Review: THE HARBINGER, Smart, Resonant, Scary
If there’s one thing that has shown the interconnectedness of humanity in the last few years, it is the global Covid-19 pandemic.
While responses may have been different in different regions, virtually every person on the planet was forced to stop in their tracks in March of 2020 and reconfigure everything about the way they lived their lives.
It has changed the way we interact with one another, and it has exposed people, both literally and figuratively, to both the best and worst in each other.
It was inevitable that art from this time would come to reflect a new reality, though I would be lying if I said I wasn’t dreading the inevitable influx of Covid isolation themed films. Though there have been the rare successes that have exploited the new reality in incredibly effective ways like the early Covid surprise hit, Host; the vast majority of Covid themed films have all felt very same-y, and that’s boring. Thankfully, Host is not alone because we can now add Andy Mitton’s The Harbinger to the short list of films that understand and utilize this crisis in a new and novel way that will thrill horror fans.
The Harbinger tells the story of a very diligently isolated Monique (Gabby Beans), who finds herself forced to leave her family bubble to help her college friend Mavis (Emily Davis), who is in the midst of a personal crisis. Mavis is having nightmares from which she can’t awaken, and each night a dark figure tells her that her time is running out. These are no normal nightmares, though; they can last for days at a time, and the figure grows more menacing with each passing appearance.
Monique isn’t quite sure what to make of it, but in an attempt to humor her friend at a time when she’s most vulnerable, she creates a Reddit post with some details and connects with a Zoom demonologist, who has some insights. Wendy (Laura Heisler), identifies the demon – who has infected Monique’s dreams as well – and gives the pair a very grim prognosis. This demon, it seems, can not only frighten its victim, but also rip them from the memories of those around them, essentially erasing their entire existence. The pair must fight back before they disappear completely, but it won’t be easy and it may not be successful, The Harbinger is coming for them.
While there are a number of things that affected people on a practical level during the ongoing pandemic crisis, the absolute isolation of the initial phase of global lockdowns was particularly traumatizing for many. Many never interacted face to face with another person for weeks or months, essentially disappearing from the face of the earth apart from the occasional video conference if you were fortunate enough to have the tech and the friends to do it. Even worse, many of the pandemic’s earliest victims died in solitude, either alone at home, or in hospitals where their loved ones were unable to comfort them in their final hours.
The Harbinger explores these issues and the fear of being forgotten in a world where fear was all we had for a while. It’s a smart, contained story that will certainly anchor itself in time with its vivid paranoia and character conflicts regarding masks, “personal freedom” and the like, but it deals with issues that will outlast the pandemic. Oh, and it’s scary!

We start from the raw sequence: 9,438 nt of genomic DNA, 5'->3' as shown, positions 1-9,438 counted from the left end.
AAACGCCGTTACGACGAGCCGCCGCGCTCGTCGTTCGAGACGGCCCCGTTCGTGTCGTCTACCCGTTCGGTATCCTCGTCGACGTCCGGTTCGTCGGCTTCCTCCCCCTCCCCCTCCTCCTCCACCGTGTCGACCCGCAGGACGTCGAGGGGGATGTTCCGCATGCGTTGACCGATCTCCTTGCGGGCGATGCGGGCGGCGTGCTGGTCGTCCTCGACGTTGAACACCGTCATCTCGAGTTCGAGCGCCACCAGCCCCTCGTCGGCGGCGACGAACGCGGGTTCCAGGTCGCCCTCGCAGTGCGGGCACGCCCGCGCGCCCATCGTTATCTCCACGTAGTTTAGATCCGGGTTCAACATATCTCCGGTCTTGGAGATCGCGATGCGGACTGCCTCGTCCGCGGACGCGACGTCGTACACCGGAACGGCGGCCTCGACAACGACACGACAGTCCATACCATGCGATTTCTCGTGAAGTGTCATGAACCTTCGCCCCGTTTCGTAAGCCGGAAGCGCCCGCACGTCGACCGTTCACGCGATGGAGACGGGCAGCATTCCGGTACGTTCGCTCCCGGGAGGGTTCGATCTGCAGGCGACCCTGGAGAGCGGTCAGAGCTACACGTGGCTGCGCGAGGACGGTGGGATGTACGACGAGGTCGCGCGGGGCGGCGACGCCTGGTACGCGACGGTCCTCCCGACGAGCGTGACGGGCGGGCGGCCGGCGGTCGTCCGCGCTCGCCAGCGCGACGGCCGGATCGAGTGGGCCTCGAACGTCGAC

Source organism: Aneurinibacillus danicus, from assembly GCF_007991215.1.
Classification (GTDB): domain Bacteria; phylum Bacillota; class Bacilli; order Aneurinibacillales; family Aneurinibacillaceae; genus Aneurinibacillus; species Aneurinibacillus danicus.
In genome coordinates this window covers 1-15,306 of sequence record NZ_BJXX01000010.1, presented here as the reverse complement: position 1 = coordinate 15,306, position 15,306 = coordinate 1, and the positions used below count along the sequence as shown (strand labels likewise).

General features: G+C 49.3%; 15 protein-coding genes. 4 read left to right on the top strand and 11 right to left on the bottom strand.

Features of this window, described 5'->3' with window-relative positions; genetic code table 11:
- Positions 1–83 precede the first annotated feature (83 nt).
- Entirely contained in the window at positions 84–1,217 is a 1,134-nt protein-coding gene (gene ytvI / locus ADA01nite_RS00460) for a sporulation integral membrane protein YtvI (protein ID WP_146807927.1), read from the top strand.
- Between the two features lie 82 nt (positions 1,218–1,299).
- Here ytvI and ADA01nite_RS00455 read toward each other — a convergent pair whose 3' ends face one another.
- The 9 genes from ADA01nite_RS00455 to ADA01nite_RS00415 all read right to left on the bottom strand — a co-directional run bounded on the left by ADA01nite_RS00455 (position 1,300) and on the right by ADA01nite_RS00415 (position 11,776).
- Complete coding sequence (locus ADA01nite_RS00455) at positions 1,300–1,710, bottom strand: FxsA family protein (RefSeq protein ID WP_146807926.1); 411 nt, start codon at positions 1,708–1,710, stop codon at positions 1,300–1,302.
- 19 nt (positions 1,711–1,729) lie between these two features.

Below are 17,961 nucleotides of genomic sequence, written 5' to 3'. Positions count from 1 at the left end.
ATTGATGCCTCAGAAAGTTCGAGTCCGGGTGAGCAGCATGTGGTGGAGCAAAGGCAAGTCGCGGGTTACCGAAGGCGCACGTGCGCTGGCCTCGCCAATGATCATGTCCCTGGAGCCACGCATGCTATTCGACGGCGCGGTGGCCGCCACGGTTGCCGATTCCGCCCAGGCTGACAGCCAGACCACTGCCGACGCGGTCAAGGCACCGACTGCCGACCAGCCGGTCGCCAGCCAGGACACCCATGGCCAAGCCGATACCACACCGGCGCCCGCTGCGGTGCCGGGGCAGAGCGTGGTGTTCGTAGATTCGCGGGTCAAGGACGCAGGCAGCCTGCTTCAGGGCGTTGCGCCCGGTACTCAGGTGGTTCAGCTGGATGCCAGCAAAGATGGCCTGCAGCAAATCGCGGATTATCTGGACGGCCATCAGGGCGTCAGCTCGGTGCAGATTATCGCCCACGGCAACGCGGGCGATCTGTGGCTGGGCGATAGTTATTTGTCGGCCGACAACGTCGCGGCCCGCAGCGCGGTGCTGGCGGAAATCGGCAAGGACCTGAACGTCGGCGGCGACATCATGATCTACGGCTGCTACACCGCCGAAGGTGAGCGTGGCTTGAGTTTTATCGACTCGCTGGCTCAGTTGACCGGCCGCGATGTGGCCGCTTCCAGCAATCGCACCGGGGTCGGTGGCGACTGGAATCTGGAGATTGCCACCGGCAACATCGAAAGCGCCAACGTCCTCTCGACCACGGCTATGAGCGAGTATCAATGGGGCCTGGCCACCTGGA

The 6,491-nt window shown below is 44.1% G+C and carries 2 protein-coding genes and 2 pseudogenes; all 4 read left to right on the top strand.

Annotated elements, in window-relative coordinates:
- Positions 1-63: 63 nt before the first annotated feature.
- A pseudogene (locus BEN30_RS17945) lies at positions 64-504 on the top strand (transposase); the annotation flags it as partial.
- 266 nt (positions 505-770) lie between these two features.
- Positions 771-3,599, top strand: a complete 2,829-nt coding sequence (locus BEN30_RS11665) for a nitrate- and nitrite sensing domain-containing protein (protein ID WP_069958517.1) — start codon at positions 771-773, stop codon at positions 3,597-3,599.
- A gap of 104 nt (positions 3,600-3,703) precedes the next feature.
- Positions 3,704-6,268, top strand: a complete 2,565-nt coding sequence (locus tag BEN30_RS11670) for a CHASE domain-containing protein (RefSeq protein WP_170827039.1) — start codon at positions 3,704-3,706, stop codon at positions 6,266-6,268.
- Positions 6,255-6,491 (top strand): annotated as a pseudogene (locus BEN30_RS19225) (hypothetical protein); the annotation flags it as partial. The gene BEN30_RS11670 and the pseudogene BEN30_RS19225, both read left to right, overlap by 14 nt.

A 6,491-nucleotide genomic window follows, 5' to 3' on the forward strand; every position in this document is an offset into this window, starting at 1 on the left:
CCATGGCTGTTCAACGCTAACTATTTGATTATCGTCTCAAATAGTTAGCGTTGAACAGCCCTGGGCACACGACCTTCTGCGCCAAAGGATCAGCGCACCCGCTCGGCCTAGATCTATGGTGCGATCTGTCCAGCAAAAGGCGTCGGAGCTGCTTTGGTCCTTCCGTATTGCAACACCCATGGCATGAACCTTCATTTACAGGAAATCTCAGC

The idea of a dream stalking demon isn’t new, but the means and methods here are. Shaped like a plague doctor with the extended nose and black cloak, the lack of a face means that anyone or anything could be the tormentor, further obscuring a path to survival, a path which becomes more dangerous with each night that passes.
Though Beans really takes the reins with Monique, the film’s small ensemble – reflective of the Covid reality of the shoot and the world of the story – means that every actor has to bring their A-game. Beans and Davis do just that, drawing characters brimming with insecurities and fear, but also fierceness and a desire to survive. Mitton also brings in Monique’s family, brother Lyle (Myles Walker) and father Ronald (Raymond Anthony Thomas), who are wonderful as the wary remainder of Monique’s broken bubble, and their presence helps us to understand her by extension.
Andy Mitton’s third feature has taken what could’ve been a trite exploitation of a global tragedy and used it to explore common fears in a fascinating way. The Harbinger will serve as a marker for horror fans of the future, a way to remind them of the fears and anxieties that are in some ways unique to the pandemic, but also the eternal fear of being forgotten.
For those weary of Covid stories, this will serve as a reminder that the subject isn’t always the substance, that new stories can be told, even when topic fatigue sets in. The Harbinger is one of a very few worthwhile pandemic-inspired horror stories, don’t let this one catch you sleeping.
Review originally published during Fantasia in July 2022. The film opens December 1, 2022, in cinemas and on VOD via XYZ Films. [Full disclosure: Founder and editor Todd Brown works with XYZ Films; however, he was not involved in the writing or editing of the review].
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